9 Little Known Facts About Environmental Remediation

January 26, 2017

Removal of contaminants and pollution are subjected to a broad range of environmental compliance regulations. These regulations relate to the ability of businesses to quickly remediate earliest stages of environmental incidents before migration past property lines or into local soil or air or water streams. Nine little known facts about environmental remediation include:
1. EPA Remediation Technologies Screening Mix
2. Federal Tax incentives for remediation of contaminated sites
3. Successful remediation and re-use of Brown Fields
4. New Environmental Remediation Initiatives
5. Environmental remediation actions to reverse effects of global warming
6. Cost-effective environmental remediation initiatives for industry implementation
7. Environmental remediation sustainability
8. Effects of technology on environmental remediation
9. Creating an environmental remediation model for practical business use

1. EPA Remediation Technologies Screening Mix
Since the Year 2000, the U.S. EPA created a “matrix” that allows business owners to review 64 types of technologies for soil and groundwater remediation efforts. This includes include in-depth information on specific technologies, overall costs, contaminants, development status, clean up time frames and direct links to more than 209 “cost and performance reports written by members of the Federal Remediation Technologies Roundtable.”
2. Federal Tax Incentives for Remediation of Contaminated Sites
Many commercial and industrial business owners concerned with potential environmental remediation issues and projects may not be aware of federal tax incentives they may be eligible to apply to reduce remediation costs.

3. Successful remediation and re-use of Brown Fields
In situations where remediation of Brown Fields on business properties is an issue, review suggested potential solutions that advance the direction toward sustainable use of these properties.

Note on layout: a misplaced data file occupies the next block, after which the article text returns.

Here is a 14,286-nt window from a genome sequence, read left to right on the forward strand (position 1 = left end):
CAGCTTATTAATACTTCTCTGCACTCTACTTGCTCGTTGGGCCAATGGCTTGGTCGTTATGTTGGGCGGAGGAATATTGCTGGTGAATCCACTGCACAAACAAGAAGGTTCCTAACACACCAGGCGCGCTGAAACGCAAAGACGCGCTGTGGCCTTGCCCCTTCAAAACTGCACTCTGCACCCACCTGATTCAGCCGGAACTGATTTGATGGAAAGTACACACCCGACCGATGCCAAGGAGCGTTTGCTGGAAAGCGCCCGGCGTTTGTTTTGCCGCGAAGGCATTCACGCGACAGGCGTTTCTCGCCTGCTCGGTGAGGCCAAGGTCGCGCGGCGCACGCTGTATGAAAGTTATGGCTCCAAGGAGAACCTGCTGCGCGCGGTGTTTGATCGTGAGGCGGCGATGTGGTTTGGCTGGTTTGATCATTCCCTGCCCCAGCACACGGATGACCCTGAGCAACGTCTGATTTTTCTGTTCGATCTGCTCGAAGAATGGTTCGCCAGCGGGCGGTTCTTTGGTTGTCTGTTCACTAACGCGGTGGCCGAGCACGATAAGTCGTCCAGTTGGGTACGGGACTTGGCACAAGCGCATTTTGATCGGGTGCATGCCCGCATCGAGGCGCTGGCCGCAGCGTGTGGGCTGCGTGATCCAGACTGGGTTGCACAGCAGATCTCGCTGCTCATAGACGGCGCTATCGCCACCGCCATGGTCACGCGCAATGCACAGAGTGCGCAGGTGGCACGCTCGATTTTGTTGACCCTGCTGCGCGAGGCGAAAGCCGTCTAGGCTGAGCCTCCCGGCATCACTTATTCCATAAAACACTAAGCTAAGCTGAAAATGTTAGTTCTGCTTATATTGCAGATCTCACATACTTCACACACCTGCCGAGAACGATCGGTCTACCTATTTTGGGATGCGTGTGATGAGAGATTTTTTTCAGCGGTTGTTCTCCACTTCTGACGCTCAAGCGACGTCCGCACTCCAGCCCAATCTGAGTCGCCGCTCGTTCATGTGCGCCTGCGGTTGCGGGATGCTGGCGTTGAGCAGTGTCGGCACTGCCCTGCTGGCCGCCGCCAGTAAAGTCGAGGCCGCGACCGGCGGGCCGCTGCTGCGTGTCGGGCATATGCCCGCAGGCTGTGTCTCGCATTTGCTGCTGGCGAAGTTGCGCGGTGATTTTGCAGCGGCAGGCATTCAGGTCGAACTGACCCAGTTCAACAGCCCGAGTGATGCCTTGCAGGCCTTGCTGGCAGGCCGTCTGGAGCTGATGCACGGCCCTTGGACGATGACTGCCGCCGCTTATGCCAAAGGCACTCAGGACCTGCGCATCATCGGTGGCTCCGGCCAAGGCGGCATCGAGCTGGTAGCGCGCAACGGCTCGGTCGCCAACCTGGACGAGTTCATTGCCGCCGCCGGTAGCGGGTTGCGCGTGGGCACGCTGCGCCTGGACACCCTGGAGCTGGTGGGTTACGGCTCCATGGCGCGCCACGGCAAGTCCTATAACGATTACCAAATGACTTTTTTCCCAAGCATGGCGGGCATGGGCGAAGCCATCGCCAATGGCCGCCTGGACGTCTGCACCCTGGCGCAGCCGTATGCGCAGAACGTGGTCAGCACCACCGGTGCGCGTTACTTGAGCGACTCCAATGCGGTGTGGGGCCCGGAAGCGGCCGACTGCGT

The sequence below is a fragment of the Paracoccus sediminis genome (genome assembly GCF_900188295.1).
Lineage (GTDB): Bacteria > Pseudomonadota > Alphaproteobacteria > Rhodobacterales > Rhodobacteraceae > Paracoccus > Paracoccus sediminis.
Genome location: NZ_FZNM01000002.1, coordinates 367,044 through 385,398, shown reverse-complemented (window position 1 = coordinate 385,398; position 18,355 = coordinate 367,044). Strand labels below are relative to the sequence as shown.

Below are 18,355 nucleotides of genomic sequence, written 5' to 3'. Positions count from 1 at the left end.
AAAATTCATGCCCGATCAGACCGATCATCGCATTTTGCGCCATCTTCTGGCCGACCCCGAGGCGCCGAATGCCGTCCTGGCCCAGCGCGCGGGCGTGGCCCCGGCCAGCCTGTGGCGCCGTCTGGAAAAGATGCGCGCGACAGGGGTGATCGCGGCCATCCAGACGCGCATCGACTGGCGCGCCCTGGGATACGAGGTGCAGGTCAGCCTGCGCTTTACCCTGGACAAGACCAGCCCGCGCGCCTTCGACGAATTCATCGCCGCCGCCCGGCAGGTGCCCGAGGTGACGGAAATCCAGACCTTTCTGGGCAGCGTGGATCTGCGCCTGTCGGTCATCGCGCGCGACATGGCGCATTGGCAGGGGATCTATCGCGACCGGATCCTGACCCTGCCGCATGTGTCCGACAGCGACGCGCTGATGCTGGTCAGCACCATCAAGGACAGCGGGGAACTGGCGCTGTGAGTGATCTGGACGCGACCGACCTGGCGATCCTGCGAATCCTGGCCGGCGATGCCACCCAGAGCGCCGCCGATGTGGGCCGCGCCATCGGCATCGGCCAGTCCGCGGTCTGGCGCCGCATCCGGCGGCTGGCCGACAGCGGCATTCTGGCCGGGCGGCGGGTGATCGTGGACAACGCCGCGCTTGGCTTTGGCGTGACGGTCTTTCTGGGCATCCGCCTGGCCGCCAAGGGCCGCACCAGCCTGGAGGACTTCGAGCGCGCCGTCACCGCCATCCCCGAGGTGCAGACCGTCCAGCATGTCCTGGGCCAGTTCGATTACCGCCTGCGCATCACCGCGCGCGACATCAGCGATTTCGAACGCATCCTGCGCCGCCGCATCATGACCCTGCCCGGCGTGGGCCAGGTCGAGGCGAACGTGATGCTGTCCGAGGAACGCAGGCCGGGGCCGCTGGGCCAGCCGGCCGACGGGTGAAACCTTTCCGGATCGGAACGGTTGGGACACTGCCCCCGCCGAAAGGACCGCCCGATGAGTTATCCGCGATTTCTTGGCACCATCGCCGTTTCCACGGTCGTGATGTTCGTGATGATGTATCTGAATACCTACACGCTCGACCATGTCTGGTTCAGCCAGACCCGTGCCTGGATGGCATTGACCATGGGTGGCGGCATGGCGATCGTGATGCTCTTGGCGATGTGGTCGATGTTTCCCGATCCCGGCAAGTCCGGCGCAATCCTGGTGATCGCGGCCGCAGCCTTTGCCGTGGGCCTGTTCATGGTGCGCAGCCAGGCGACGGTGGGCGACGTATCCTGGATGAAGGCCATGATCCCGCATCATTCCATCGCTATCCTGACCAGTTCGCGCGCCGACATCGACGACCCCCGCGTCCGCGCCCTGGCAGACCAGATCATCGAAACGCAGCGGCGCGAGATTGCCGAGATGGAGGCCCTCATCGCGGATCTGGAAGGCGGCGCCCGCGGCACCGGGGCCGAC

4. New Environmental Remediation Initiatives
New environmental remediation initiatives should be continuously designed, planned and implemented in order to maintain environmental regulatory compliance. These relate to infrastructure, traffic control, environmentally friendly vehicles and comprehensive fleet management, sustainable water management, smart grids, ecological restoration and land rehabilitation.

5. Environmental Remediation Actions to Reverse Effects of Global Warming
Business and industry direction should include environmental remediation actions that address effects of global warming and how to reverse these effects.

6. Cost-effective Environmental Remediation Initiatives for Industry Implementation
Given the diversity of businesses across various industries, cost-effective environmental remediation initiatives should begin at the industry level and trickle down to each business according to specific business operations.

7. Environmental Remediation Sustainability
Each business should design and develop a long-term plan for environmental remediation sustainability that fits specific business needs.

8. Effects of Technology on Environmental Remediation
Remediation technology falls into two categories: in situ and ex situ methodologies. Some of the newest technologies include thermal desorption, permeable reactive barriers, bio and phyto remediation.

9. Creating an Environmental Remediation Model for Practical Business Use
One of the little known facts about environmental remediation includes the use of “modeling” that applies to water, soil and air remediation projects. These models produce accurate assessments of contamination status and also projected remediation status.

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